The Golden Compass/Desplat

November 19, 2007

200px-the_golden_compass.jpgWith a budget in excess of 200 million dollars, New Line Cinema is betting that the first of the Pullman trilogy will be accepted like the Lord of the Rings and Harry Potter films. Starring Nicole Kidman, Daniel Craig, Eva Green, and 12 year old Dakota Blue Richards in her first feature film, the film is directed by Chris Weitz who is relatively new as a director but has a longer list of produced material. The film has not been without controversy, as Weitz started as director, resigned, was replaced by Anand Tucker, who was replaced again by Weitz. Further, the final three chapters of the first of the trilogy have been moved to the second novel The Subtle Knife and the Catholic League has called for a boycott of film citing “athesim for kids” in the story line. Nevertheless, it will make its debut in theaters on December 5th.

Desplat, one of the busier composers, having completed 22 assignments in only 3 years, as well as a wonderful classical CD, has still found more than enough time to craft a wonderful score. The opening track “The Golden Compass” is one of mystery and intrigue setting the mood for the fantasy adventure with all the design and orchestration techniques of Rimsky-Korsakov. As is the case with Desplat there is nothing loud and brash. “Sky Ferry” uses the same style of frantic violins that Desplat uses in The Queen as a background to introduce a theme in which the entire orchestra is used. “Letters from Bolvangar” is a tranquil melody that has become a trademark for Alexandre. Simple and elegant on the keyboard with wonderful delicate harmony from the harp and strings in the background. Not seeing the film (oh I will!) puts me at a disadvantage but the music indicates one of the more peaceful quiet times. “Lyra, Roger, and Billy” is a fun frolic with the entire orchestra participating in this cue which has a small reference to the Orient. The action cue “Battle With the Tartars” is a loud and brash cue, a modern day Night On The Bald Mountain with pounding percussion building to a victory crescendo and then the peaceful quiet of an Irish village with flute and soft strings. “Lee Scoresby’s Airship Adventure” is as the cue indicates, a wonderful soaring ride over the countryside. One of the favorite cues of this reviewer is “Iorek Byrnison”, the armoured bear, a dark mysterious cue with wordless chorus in the background to enhance the mystery even more. The delicate harp, which Desplat has become a master at using effectively plays a prominent role as the cue builds like a symphony movement to a rousing breathtaking conclusion. Another favorite cue albiet a bit on the unusual is “The Ice Bridge” a very modern dissonant classical sounding cue albiet way too short. Many of you will adore the final cue “Lyra” sung by Kate Bush the song which will be featured as the end credits are played. Its very cliche, complete with wind machine and predictable words and orchestration but no matter. It is well sung and will certainly be a hit in the appropriate markets.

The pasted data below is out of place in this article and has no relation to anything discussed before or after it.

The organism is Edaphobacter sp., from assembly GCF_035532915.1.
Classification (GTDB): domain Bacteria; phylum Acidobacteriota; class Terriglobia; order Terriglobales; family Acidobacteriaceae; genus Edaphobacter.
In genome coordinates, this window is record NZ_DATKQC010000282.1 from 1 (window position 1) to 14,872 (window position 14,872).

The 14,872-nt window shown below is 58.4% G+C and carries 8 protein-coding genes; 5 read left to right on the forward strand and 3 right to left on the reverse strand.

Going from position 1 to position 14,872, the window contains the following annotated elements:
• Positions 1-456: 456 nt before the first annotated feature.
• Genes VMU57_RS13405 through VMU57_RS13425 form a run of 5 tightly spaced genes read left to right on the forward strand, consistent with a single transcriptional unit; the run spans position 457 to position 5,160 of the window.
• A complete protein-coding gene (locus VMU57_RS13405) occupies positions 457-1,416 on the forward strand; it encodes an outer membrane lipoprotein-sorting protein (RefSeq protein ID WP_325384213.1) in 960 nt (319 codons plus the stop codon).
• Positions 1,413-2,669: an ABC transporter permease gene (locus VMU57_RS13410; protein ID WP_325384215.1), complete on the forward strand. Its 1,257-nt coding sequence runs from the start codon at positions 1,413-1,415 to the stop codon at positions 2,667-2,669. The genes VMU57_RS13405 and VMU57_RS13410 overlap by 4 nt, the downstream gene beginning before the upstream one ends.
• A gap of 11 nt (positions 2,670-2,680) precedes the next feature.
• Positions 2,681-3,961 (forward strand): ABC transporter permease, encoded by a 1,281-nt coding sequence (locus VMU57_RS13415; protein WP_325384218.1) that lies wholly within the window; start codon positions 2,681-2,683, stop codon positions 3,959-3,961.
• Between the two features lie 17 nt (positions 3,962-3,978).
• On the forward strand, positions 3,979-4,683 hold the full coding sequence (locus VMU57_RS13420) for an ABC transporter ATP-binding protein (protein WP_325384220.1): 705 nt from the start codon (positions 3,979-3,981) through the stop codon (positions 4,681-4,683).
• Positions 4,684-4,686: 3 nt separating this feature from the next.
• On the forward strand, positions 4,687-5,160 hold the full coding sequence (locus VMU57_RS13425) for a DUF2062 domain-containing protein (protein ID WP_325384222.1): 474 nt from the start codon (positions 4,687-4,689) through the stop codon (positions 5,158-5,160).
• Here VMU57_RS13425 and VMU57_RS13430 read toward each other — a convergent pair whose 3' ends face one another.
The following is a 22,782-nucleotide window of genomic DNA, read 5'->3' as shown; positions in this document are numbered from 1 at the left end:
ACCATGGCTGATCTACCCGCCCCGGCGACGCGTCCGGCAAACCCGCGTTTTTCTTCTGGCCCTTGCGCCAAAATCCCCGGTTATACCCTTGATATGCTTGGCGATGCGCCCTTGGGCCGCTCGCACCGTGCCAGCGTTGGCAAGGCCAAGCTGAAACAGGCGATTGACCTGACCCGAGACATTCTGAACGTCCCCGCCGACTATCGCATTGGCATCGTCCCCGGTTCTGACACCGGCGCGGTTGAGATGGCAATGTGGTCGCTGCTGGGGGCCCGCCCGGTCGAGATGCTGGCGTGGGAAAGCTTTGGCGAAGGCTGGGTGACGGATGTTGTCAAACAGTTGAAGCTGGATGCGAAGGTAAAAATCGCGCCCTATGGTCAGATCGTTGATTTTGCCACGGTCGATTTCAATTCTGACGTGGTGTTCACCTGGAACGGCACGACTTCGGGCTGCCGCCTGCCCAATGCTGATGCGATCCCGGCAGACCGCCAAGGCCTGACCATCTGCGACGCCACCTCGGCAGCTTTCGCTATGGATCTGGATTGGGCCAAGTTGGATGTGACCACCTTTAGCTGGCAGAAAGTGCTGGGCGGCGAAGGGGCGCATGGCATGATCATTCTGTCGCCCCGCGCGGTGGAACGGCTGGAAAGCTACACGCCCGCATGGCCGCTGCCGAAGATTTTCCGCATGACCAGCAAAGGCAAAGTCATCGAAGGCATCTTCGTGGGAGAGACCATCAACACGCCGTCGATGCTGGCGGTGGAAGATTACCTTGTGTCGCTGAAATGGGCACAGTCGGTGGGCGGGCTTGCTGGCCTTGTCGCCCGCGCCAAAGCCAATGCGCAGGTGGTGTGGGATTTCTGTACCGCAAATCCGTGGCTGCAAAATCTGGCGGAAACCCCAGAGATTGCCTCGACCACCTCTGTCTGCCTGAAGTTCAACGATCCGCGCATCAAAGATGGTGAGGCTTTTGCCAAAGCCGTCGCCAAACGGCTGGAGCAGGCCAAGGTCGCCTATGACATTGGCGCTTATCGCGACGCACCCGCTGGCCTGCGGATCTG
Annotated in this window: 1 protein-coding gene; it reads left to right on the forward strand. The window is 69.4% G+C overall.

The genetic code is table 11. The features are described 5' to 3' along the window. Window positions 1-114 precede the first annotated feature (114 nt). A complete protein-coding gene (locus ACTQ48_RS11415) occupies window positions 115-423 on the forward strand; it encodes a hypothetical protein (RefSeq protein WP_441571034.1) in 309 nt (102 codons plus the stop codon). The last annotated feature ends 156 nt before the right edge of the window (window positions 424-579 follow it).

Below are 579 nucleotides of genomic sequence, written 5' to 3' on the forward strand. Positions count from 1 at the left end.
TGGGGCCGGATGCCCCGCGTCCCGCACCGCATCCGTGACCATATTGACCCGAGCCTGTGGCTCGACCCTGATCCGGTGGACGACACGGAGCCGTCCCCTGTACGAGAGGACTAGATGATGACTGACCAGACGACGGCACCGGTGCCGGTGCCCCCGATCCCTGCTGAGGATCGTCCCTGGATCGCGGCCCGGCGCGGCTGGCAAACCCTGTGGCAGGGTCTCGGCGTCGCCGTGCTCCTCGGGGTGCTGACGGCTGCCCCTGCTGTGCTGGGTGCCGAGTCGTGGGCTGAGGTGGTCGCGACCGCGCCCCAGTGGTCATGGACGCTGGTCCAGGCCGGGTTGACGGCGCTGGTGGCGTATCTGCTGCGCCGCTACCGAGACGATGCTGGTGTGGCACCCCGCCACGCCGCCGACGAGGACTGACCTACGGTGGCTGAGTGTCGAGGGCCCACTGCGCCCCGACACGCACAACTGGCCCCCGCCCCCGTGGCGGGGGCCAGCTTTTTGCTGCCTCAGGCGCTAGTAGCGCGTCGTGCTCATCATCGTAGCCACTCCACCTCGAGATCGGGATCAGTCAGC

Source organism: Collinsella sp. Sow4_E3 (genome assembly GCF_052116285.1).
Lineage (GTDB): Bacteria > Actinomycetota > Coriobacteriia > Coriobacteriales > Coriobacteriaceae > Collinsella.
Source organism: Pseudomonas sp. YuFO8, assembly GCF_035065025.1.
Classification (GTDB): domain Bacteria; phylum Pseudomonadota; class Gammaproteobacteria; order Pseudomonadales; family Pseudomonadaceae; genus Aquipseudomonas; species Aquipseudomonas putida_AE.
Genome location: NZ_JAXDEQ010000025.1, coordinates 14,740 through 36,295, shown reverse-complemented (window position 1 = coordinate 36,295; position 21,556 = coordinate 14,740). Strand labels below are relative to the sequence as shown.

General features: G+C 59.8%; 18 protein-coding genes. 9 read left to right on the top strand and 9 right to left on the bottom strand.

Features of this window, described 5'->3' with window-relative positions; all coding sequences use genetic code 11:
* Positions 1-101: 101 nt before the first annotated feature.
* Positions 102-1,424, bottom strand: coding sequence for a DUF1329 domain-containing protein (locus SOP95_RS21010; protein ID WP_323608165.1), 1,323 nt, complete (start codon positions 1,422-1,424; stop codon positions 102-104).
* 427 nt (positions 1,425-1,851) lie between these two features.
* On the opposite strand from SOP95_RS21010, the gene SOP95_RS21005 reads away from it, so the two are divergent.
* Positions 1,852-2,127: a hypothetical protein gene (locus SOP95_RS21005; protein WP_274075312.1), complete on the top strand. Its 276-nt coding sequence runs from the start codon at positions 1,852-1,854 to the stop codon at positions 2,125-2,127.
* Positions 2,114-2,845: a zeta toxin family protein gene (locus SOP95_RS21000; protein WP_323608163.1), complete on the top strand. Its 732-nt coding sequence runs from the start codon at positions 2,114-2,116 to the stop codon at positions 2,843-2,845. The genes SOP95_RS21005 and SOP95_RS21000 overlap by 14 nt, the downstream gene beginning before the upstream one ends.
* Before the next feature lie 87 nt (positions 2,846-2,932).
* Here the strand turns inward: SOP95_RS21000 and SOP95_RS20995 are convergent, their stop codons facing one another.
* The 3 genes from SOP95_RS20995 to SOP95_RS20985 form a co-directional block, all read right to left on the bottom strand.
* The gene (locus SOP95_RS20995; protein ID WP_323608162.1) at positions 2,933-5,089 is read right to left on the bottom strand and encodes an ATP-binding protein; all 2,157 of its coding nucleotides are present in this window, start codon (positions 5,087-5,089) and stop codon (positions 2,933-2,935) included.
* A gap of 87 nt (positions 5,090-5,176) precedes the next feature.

This soundtrack is one of the very best to be released in 2007, which this reviewer can say in spite of my admiration and respect for Desplat, as many of you are well aware of. While many times more is not necessarily better in regards to soundtracks the 74+ minutes went by very quickly. All of the 26 tracks were of some interest albiet there were favorites as mentioned above. My highest recommendation goes out to this score. It certainly deserves an Oscar nomination! Whether or not it does is a whole other article. We in the soundtrack world are very aware of the recommendations of the Academy.



3 Responses to “The Golden Compass/Desplat”

  1. […] Posted by Will on November 20, 2007 at 2:10 am The “Film Music: The Neglected Art” blog have a review up of Alexandre Desplat’s score for The Golden Compass. The reviewer hails the soundtrack as “wonderful” and “one of the very best to be released in 2007″, deserving of an Oscar nomination. The main theme is described as possessing “mystery and intrigue setting the mood for the fantasy adventure” with similar praise for all tracks on the album. Kate Bush’s song, Lyra, is called a little cliche, but it will “certainly be a hit in the appropriate markets.” Read more. […]

  2. Equipoise Says:

    Based on your review, you didn’t think much of Kate Bush’s song. That’s ok, she’s not for everybody. However, Kate Bush fans all over the world are chomping at the bit to hear this song, her first new song in over 2 years, and the first time she’s written a song for a film since 1988’s “This Woman’s Work” for She’s Having A Baby. Every fan is going to see the movie multiple times, and buy the soundtrack, but that’s then. Now is now and we’re dying here, so please, please PLEASE tell us more about the song. What is the instrumentation like? Is is slow, is it fast, does it start slow and build, what are the lyrics like? Anything. Please throw us poor souls some more crumbs. Thanks!

  3. sdtom Says:

    The instrumentation is a synthesizer without percussion. Kate is backed by a wordless female choir in selected sections. There is one small crescendo which she nicely does but the overall mood of the song while one of hope is quite subdued. I suspect that the chorus could just be sampling from recordings. I likely would have enjoyed the piece much better if she had been backed with a symphony orchestra which would have evoked emotions far beyond what was offered. When I listen to a lyric I don’t want the words to seem rushed to get it into the allotted necessary time which was the case on a couple of occasions. But the vast majority of you will be pleased! I grew up with Sinatra in my household and his arrangers were some of the best of the time.

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